Declan Kearney: Politics of fear and division must be rejected
Ensuring that facts should not get in the way of repeating misrepresentations was a thought which struck forcefully when I read Nelson McCausland's recent article on Orange culture.
Nelson repeated his view that Sinn Fein is prejudiced against the Orange Order, and again ridiculed our commitment to equality, respect and reconciliation.
He deliberately and falsely characterised the actions and words of myself and other Sinn Fein leaders.
The fact is, Orange culture is an integral part of Irish society.
Orange traditions and culture are indeed enjoyed by a large section of our community.
The Orange institutions sit deep within the social context of many rural areas, particularly.
Sinn Fein has acknowledged that to be the case - many times.
I said most recently at our ard fheis that Orange culture, the unionist political tradition, and British identity are part of our shared history. Sinn Fein believes they should be central to the fabric of a new Ireland.
Nelson knows that is our position. A false, negative narrative, or 'project fear', is being fuelled by some senior unionists and Orange leaders. They choose to reduce the Good Friday Agreement, the rights and equality agenda, anti-sectarianism, and reconciliation as zero sum concepts.
Equality and respect are promoted as losses for unionists instead of wins for everyone.
Campaigning for Irish language rights is maliciously distorted as cultural warfare, rather than parity of esteem. The most recent example is the smokescreen created around the DUP leadership's decision to renege on the advanced agreement with Sinn Fein on February 14.
This false narrative exposes the failure of political unionist and Orange leadership. The only possible outcome is to encourage fear and mistrust, and deepen polarisation.
The cheerleaders for 'project fear' within unionism are not serious about a shared future.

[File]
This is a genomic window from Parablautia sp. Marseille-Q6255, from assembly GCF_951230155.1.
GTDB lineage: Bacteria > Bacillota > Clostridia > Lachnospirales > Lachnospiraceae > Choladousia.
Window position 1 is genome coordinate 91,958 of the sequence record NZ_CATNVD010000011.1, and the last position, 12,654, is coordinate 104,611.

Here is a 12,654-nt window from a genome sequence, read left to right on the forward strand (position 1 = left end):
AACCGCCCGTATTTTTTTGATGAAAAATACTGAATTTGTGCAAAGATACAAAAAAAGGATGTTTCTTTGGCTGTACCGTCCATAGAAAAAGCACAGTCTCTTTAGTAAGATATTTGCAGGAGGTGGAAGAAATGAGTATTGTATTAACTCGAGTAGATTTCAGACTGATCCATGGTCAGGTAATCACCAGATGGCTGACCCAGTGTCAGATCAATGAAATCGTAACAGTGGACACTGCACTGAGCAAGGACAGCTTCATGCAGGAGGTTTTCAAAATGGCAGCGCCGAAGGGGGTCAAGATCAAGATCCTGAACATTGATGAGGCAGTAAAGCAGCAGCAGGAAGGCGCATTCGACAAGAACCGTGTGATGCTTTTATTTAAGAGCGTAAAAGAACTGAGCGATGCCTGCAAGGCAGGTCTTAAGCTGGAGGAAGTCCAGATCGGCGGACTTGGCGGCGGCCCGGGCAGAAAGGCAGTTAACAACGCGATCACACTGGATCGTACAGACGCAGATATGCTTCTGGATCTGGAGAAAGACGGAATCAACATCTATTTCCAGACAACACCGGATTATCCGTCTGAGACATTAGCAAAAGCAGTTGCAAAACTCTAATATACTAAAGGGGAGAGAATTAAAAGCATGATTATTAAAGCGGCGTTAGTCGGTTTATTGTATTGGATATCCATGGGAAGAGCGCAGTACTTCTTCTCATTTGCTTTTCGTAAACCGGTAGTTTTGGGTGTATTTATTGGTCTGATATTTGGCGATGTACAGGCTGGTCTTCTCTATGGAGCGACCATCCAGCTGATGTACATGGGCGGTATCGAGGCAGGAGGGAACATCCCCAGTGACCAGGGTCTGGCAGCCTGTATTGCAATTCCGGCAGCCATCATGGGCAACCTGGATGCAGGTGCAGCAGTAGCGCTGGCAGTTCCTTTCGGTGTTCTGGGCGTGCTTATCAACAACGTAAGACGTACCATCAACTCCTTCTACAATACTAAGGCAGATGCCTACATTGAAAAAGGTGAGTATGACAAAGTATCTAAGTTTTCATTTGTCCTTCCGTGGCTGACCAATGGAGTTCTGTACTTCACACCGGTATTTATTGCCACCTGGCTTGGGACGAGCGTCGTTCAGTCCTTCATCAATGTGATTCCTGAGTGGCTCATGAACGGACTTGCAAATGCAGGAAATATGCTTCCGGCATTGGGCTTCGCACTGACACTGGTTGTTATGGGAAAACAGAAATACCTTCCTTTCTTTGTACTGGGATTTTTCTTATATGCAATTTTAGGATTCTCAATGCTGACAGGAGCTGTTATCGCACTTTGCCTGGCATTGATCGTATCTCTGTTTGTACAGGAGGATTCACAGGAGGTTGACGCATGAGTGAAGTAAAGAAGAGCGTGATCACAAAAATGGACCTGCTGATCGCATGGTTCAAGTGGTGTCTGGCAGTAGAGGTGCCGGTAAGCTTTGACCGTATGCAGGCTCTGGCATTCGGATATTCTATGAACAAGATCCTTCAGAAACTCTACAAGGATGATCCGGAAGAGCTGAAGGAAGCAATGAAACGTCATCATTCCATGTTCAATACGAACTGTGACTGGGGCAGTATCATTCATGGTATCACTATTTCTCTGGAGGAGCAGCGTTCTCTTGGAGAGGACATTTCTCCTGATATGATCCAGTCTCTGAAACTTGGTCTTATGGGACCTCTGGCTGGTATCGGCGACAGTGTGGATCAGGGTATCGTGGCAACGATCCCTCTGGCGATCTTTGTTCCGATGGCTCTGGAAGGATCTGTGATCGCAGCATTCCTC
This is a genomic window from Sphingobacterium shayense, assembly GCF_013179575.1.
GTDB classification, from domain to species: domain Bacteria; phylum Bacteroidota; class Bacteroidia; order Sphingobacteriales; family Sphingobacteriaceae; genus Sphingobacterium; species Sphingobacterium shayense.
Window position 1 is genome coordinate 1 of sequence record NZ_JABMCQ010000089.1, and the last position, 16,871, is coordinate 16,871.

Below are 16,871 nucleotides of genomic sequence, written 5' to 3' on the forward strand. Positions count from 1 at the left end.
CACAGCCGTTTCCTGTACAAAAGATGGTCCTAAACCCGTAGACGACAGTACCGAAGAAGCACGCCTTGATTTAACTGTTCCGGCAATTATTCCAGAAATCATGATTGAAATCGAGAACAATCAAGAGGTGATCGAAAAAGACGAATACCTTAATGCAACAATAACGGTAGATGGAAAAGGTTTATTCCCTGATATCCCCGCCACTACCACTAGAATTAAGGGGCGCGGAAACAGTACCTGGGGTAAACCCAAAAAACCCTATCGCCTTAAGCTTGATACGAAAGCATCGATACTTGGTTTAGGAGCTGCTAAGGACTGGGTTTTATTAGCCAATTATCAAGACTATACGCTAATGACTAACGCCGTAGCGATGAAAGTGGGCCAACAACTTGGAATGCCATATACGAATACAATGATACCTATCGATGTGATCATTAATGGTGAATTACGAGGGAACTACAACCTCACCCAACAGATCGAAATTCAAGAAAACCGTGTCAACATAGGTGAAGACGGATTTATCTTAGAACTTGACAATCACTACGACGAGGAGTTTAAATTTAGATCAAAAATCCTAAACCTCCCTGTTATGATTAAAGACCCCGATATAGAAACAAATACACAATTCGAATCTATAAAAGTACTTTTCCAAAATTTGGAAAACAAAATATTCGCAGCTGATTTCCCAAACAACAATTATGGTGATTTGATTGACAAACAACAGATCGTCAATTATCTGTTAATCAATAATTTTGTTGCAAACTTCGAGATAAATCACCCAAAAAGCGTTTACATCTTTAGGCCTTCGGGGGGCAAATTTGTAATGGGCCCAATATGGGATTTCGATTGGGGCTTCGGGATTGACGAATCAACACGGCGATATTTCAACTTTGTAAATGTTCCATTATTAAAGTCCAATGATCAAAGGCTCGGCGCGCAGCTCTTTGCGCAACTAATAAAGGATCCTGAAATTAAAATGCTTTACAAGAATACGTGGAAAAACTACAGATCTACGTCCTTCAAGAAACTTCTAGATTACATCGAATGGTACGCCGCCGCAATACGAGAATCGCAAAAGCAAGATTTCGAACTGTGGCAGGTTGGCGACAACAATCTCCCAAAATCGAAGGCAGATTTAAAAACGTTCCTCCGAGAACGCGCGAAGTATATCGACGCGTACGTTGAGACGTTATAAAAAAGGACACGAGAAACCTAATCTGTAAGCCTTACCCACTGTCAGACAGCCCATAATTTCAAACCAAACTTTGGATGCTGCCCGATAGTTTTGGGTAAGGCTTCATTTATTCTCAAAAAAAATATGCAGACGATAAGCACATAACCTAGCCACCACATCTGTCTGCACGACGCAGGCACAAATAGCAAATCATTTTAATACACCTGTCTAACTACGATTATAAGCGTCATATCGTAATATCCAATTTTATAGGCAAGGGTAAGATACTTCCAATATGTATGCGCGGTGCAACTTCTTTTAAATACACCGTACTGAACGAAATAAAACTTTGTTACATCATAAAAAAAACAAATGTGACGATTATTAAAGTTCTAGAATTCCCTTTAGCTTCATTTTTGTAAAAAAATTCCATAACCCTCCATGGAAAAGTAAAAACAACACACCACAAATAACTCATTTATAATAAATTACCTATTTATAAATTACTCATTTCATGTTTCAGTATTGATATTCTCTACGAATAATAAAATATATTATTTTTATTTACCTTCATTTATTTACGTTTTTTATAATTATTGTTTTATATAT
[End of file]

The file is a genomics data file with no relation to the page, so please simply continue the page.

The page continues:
They seek to politically and electorally profit from sectarian division.
Mutual respect and parity of esteem apply equally to our shared Orange and Gaelic cultures, unionist and republican traditions, and British and Irish identities.
The political process is broken. It needs to be fixed
We all deserve to live in a shared society. The sectarian hate crimes and scenes of violence which marked the Twelfth must be made a thing of the past.
Sinn Fein has repeatedly sought to engage the DUP in discussions about anti-sectarianism and reconciliation.
It has refused to have those progressive discussions because some who currently dominate within that party prefer communal and political division instead of a united and shared society.
The Orange culture should indeed be respected. So too should the Irish language, Gaelic culture and Irish identity.
The Good Friday Agreement was not about winners and losers. The principles of mutual respect, parity of esteem and equality belong to all sides.
The politics of fear and division must be rejected. We need a real and meaningful discussion about how we can share a vision for the future and build towards reconciliation.
A good start would be to start a genuine dialogue between Sinn Fein and Orange Order.